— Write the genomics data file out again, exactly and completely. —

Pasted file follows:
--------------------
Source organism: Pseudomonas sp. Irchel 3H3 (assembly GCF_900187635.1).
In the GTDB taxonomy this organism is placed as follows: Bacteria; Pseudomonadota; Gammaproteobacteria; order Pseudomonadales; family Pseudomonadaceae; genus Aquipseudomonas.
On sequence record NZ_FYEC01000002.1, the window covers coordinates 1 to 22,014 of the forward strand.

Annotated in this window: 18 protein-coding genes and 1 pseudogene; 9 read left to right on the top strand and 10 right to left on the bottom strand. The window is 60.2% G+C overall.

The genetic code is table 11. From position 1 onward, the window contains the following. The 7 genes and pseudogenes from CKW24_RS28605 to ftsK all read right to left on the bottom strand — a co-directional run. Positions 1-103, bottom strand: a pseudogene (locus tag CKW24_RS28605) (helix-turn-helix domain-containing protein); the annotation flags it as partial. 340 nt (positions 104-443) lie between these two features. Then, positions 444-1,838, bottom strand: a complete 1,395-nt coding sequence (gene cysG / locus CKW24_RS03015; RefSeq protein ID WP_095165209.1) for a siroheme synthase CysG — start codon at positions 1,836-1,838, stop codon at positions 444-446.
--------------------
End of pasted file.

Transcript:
Source organism: Pseudomonas sp. Irchel 3H3 (assembly GCF_900187635.1).
In the GTDB taxonomy this organism is placed as follows: Bacteria; Pseudomonadota; Gammaproteobacteria; order Pseudomonadales; family Pseudomonadaceae; genus Aquipseudomonas.
On sequence record NZ_FYEC01000002.1, the window covers coordinates 1 to 22,014 of the forward strand.

Annotated in this window: 18 protein-coding genes and 1 pseudogene; 9 read left to right on the top strand and 10 right to left on the bottom strand. The window is 60.2% G+C overall.

The genetic code is table 11. From position 1 onward, the window contains the following. The 7 genes and pseudogenes from CKW24_RS28605 to ftsK all read right to left on the bottom strand — a co-directional run. Positions 1-103, bottom strand: a pseudogene (locus tag CKW24_RS28605) (helix-turn-helix domain-containing protein); the annotation flags it as partial. 340 nt (positions 104-443) lie between these two features. Then, positions 444-1,838, bottom strand: a complete 1,395-nt coding sequence (gene cysG / locus CKW24_RS03015; RefSeq protein ID WP_095165209.1) for a siroheme synthase CysG — start codon at positions 1,836-1,838, stop codon at positions 444-446.